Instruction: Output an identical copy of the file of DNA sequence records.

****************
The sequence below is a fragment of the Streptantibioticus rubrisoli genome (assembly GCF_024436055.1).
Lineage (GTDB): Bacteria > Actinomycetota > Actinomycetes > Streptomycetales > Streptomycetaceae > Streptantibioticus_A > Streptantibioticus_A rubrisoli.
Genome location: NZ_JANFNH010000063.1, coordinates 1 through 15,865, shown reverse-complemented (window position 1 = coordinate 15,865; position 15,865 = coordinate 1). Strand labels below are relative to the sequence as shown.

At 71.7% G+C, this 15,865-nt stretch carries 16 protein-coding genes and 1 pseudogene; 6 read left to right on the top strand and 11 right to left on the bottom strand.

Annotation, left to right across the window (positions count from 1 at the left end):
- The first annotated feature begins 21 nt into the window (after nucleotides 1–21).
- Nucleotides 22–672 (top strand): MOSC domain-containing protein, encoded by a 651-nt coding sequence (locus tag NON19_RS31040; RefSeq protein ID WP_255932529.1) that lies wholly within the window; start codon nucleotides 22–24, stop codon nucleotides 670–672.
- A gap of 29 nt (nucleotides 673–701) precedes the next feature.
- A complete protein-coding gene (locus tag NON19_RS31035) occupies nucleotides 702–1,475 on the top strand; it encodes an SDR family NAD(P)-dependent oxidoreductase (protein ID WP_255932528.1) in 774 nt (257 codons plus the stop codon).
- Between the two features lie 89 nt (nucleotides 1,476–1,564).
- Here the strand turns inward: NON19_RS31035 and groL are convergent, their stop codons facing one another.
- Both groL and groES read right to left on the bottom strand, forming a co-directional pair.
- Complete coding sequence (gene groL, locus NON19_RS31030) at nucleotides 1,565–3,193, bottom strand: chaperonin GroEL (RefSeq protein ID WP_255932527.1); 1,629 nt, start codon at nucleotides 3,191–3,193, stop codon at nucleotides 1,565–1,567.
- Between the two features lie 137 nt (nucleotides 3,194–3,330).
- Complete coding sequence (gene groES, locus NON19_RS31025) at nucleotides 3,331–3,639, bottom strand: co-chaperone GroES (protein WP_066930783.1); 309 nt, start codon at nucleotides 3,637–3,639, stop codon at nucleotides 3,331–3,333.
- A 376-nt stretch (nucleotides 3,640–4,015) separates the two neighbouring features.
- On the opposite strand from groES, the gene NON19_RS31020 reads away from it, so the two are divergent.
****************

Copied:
The sequence below is a fragment of the Streptantibioticus rubrisoli genome (assembly GCF_024436055.1).
Lineage (GTDB): Bacteria > Actinomycetota > Actinomycetes > Streptomycetales > Streptomycetaceae > Streptantibioticus_A > Streptantibioticus_A rubrisoli.
Genome location: NZ_JANFNH010000063.1, coordinates 1 through 15,865, shown reverse-complemented (window position 1 = coordinate 15,865; position 15,865 = coordinate 1). Strand labels below are relative to the sequence as shown.

At 71.7% G+C, this 15,865-nt stretch carries 16 protein-coding genes and 1 pseudogene; 6 read left to right on the top strand and 11 right to left on the bottom strand.

Annotation, left to right across the window (positions count from 1 at the left end):
- The first annotated feature begins 21 nt into the window (after nucleotides 1–21).
- Nucleotides 22–672 (top strand): MOSC domain-containing protein, encoded by a 651-nt coding sequence (locus tag NON19_RS31040; RefSeq protein ID WP_255932529.1) that lies wholly within the window; start codon nucleotides 22–24, stop codon nucleotides 670–672.
- A gap of 29 nt (nucleotides 673–701) precedes the next feature.
- A complete protein-coding gene (locus tag NON19_RS31035) occupies nucleotides 702–1,475 on the top strand; it encodes an SDR family NAD(P)-dependent oxidoreductase (protein ID WP_255932528.1) in 774 nt (257 codons plus the stop codon).
- Between the two features lie 89 nt (nucleotides 1,476–1,564).
- Here the strand turns inward: NON19_RS31035 and groL are convergent, their stop codons facing one another.
- Both groL and groES read right to left on the bottom strand, forming a co-directional pair.
- Complete coding sequence (gene groL, locus NON19_RS31030) at nucleotides 1,565–3,193, bottom strand: chaperonin GroEL (RefSeq protein ID WP_255932527.1); 1,629 nt, start codon at nucleotides 3,191–3,193, stop codon at nucleotides 1,565–1,567.
- Between the two features lie 137 nt (nucleotides 3,194–3,330).
- Complete coding sequence (gene groES, locus NON19_RS31025) at nucleotides 3,331–3,639, bottom strand: co-chaperone GroES (protein WP_066930783.1); 309 nt, start codon at nucleotides 3,637–3,639, stop codon at nucleotides 3,331–3,333.
- A 376-nt stretch (nucleotides 3,640–4,015) separates the two neighbouring features.
- On the opposite strand from groES, the gene NON19_RS31020 reads away from it, so the two are divergent.